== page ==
Section 105 of the Act provides for the New Zealand Family Court to deal with applications for the return of children “abducted to New Zealand”. This is to facilitate the provisions of the Hague Convention to which New Zealand and the United Kingdom are parties, which governs the removal of children from one contracting state to another.


It is well known that the aim of the Hague Convention is that children should not be removed from, or retained outside, their country of habitual residence, without both parents' consent. If that happens they should be returned as soon as possible to the country of their habitual residence to enable the court of that country to determine any disputes around child custody/access/care arrangements.


Article 3 of the Hague Convention provides:

The removal or the retention of a child is to be considered wrongful where –

  • (a) it is in breach of rights of custody attributed to a person, an institution or any other body, either jointly or alone, under the law of the State in which the child was habitually resident immediately before the removal or retention; and

  • (b) at the time of removal or retention those rights were actually exercised, either jointly or alone, or would have been so exercised but for the removal or retention


Section 105 provides the jurisdiction under which the Family Court in New Zealand deals with these applications:

105 Application to Court for return of child abducted to New Zealand

  • (1) An application for an order for the return of a child may be made to a Court having jurisdiction under this subpart by, or on behalf of, a person who claims—

    • (a) that the child is present in New Zealand; and

    • (b) that the child was removed from another Contracting State in breach of that person's rights of custody in respect of the child; and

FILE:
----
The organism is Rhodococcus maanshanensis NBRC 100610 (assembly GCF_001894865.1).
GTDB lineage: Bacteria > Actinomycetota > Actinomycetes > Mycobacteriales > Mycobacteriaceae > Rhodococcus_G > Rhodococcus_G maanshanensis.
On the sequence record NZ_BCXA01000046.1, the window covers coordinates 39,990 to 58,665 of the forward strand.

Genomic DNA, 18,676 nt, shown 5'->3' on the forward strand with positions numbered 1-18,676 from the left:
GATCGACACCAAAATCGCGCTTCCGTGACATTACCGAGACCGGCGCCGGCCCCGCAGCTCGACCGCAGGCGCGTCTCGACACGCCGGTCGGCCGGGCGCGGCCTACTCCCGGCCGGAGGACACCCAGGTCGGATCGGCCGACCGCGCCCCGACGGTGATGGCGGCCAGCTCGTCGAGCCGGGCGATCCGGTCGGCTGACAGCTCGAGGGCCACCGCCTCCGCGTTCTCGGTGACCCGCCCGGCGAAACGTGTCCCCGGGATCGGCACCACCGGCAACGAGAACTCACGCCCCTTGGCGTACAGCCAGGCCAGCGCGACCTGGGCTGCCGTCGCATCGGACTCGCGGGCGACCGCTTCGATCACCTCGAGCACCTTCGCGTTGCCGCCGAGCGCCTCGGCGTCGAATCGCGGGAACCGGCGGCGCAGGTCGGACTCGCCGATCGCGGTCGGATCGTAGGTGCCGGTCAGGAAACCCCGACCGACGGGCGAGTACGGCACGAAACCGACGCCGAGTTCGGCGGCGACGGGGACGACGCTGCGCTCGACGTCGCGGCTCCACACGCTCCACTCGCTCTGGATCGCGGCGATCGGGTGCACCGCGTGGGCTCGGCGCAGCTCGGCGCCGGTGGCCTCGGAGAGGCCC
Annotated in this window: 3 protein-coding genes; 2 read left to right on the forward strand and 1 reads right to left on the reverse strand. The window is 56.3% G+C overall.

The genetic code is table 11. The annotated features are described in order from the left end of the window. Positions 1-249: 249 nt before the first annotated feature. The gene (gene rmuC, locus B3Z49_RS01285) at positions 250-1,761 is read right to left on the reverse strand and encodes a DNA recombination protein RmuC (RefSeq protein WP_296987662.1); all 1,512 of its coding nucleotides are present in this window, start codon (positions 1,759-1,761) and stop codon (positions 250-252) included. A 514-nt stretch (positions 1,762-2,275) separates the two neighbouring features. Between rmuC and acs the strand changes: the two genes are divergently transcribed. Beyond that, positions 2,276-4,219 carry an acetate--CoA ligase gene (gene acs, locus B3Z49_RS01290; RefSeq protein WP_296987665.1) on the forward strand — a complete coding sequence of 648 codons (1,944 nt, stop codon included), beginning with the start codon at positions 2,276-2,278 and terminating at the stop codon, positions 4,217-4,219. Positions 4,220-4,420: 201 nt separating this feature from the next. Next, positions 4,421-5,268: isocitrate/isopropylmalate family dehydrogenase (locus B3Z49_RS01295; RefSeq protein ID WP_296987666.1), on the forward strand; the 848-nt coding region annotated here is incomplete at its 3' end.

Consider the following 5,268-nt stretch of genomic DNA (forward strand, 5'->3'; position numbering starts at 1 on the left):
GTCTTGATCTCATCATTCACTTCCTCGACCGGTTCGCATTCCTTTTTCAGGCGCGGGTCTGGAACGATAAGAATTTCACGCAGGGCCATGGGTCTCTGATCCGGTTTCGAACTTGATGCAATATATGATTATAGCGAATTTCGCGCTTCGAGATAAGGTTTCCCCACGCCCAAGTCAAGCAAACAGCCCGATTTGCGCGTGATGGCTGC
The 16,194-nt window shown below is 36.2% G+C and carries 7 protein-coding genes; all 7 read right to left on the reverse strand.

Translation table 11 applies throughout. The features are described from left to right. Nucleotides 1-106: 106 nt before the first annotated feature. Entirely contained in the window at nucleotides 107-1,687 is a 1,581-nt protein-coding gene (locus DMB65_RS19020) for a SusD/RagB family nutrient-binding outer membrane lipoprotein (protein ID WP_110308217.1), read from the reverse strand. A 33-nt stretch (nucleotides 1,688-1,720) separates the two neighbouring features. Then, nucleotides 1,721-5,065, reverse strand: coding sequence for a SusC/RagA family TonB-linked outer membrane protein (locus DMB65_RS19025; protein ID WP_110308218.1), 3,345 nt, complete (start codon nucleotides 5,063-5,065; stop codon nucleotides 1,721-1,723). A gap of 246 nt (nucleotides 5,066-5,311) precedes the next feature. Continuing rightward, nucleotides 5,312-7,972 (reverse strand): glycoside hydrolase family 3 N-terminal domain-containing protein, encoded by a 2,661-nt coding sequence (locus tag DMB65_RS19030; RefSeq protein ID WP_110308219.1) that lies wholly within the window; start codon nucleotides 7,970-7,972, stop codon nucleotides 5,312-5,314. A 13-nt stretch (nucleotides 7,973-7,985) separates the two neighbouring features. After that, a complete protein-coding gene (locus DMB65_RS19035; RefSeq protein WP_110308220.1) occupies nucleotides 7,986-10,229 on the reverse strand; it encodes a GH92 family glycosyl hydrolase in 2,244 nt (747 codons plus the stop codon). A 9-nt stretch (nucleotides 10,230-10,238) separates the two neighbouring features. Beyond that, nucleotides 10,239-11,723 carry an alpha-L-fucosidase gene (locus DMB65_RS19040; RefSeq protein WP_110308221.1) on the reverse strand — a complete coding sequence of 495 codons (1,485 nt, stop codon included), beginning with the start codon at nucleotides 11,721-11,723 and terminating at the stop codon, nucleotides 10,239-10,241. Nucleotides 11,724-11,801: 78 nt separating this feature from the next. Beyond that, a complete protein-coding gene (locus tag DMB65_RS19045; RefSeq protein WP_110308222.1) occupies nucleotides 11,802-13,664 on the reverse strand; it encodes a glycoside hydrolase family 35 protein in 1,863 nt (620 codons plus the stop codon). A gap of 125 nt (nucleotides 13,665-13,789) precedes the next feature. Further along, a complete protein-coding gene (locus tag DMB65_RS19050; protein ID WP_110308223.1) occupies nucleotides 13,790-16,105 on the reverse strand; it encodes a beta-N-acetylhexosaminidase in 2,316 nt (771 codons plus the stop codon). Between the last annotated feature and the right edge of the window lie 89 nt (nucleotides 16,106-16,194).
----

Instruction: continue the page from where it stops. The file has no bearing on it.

• (c) that at the time of that removal those rights of custody were actually being exercised by that person, or would have been so exercised but for the removal; and

    • (d) that the child was habitually resident in that other Contracting State immediately before the removal.

  • (2) Subject to section 106, a Court must make an order that the child in respect of whom the application is made be returned promptly to the person or country specified in the order if—

    • (a) an application under subsection (1) is made to the Court; and

    • (b) the Court is satisfied that the grounds of the application are made out.

  • (3) A Court hearing an application made under subsection (1) in relation to the removal of a child from a Contracting State to New Zealand may request the applicant to obtain an order from a court of that State, or a decision of a competent authority of that State, declaring that the removal was wrongful within the meaning of Article 3 of the Convention as it applies in that State, and may adjourn the proceedings for that purpose.

  • (4) A Court may dismiss an application made to it under subsection...

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2 cases
  • Re C (Children)
    • United Kingdom
    • Court of Appeal (Civil Division)
    • 12 July 2017
    ...had been disclosed and there was no intention of retaining the children in New Zealand if that custody order had been refused." RCL v APBL [2012] NZHC 1292 76 In RCL v APBL, the family lived in the UK. The parents agreed that the mother could make a trip with the children to New Zealand ......
  • C (Children)
    • United Kingdom
    • Supreme Court
    • 14 February 2018
    ...Centre intervening), In re [2015] UKSC 35; [2016] AC 76; [2015] 2 WLR 1583; [2015] 3 All ER 749; [2015] 2 FLR 503, SC(Sc)RCL v APBL [2012] NZHC 1292RS v KS (Abduction: Wrongful Retention) [2009] EWHC 1494 (Fam); [2009] 2 FLR 1231S (Minors) (Abduction: Wrongful Retention), In re [1994] Fam 7......